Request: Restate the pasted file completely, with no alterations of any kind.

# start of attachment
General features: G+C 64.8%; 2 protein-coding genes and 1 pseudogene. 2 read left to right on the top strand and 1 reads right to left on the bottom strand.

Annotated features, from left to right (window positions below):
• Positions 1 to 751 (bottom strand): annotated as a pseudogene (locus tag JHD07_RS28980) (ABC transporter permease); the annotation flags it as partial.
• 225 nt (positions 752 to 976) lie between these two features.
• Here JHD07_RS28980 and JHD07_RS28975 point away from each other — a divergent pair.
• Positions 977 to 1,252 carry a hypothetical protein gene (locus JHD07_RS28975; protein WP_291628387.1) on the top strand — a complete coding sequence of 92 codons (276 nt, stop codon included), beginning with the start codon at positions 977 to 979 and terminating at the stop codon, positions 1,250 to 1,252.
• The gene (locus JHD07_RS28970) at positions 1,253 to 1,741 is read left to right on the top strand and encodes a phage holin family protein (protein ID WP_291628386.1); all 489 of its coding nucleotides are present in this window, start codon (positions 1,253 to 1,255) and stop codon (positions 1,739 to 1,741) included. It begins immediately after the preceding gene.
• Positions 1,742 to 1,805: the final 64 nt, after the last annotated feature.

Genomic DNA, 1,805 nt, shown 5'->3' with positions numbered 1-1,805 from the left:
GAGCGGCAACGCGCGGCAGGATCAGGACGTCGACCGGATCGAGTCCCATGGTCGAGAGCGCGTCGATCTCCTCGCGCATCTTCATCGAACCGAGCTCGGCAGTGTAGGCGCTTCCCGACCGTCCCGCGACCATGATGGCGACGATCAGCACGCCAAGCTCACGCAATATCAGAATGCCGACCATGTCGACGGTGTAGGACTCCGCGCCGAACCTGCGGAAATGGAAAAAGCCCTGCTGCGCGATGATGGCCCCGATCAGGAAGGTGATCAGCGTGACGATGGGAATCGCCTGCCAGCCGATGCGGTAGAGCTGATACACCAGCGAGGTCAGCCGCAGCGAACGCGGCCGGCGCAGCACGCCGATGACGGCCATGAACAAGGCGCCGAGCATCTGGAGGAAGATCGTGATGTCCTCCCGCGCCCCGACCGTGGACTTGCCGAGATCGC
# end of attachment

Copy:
General features: G+C 64.8%; 2 protein-coding genes and 1 pseudogene. 2 read left to right on the top strand and 1 reads right to left on the bottom strand.

Annotated features, from left to right (window positions below):
• Positions 1 to 751 (bottom strand): annotated as a pseudogene (locus tag JHD07_RS28980) (ABC transporter permease); the annotation flags it as partial.
• 225 nt (positions 752 to 976) lie between these two features.
• Here JHD07_RS28980 and JHD07_RS28975 point away from each other — a divergent pair.
• Positions 977 to 1,252 carry a hypothetical protein gene (locus JHD07_RS28975; protein WP_291628387.1) on the top strand — a complete coding sequence of 92 codons (276 nt, stop codon included), beginning with the start codon at positions 977 to 979 and terminating at the stop codon, positions 1,250 to 1,252.
• The gene (locus JHD07_RS28970) at positions 1,253 to 1,741 is read left to right on the top strand and encodes a phage holin family protein (protein ID WP_291628386.1); all 489 of its coding nucleotides are present in this window, start codon (positions 1,253 to 1,255) and stop codon (positions 1,739 to 1,741) included. It begins immediately after the preceding gene.
• Positions 1,742 to 1,805: the final 64 nt, after the last annotated feature.

Genomic DNA, 1,805 nt, shown 5'->3' with positions numbered 1-1,805 from the left:
GAGCGGCAACGCGCGGCAGGATCAGGACGTCGACCGGATCGAGTCCCATGGTCGAGAGCGCGTCGATCTCCTCGCGCATCTTCATCGAACCGAGCTCGGCAGTGTAGGCGCTTCCCGACCGTCCCGCGACCATGATGGCGACGATCAGCACGCCAAGCTCACGCAATATCAGAATGCCGACCATGTCGACGGTGTAGGACTCCGCGCCGAACCTGCGGAAATGGAAAAAGCCCTGCTGCGCGATGATGGCCCCGATCAGGAAGGTGATCAGCGTGACGATGGGAATCGCCTGCCAGCCGATGCGGTAGAGCTGATACACCAGCGAGGTCAGCCGCAGCGAACGCGGCCGGCGCAGCACGCCGATGACGGCCATGAACAAGGCGCCGAGCATCTGGAGGAAGATCGTGATGTCCTCCCGCGCCCCGACCGTGGACTTGCCGAGATCGC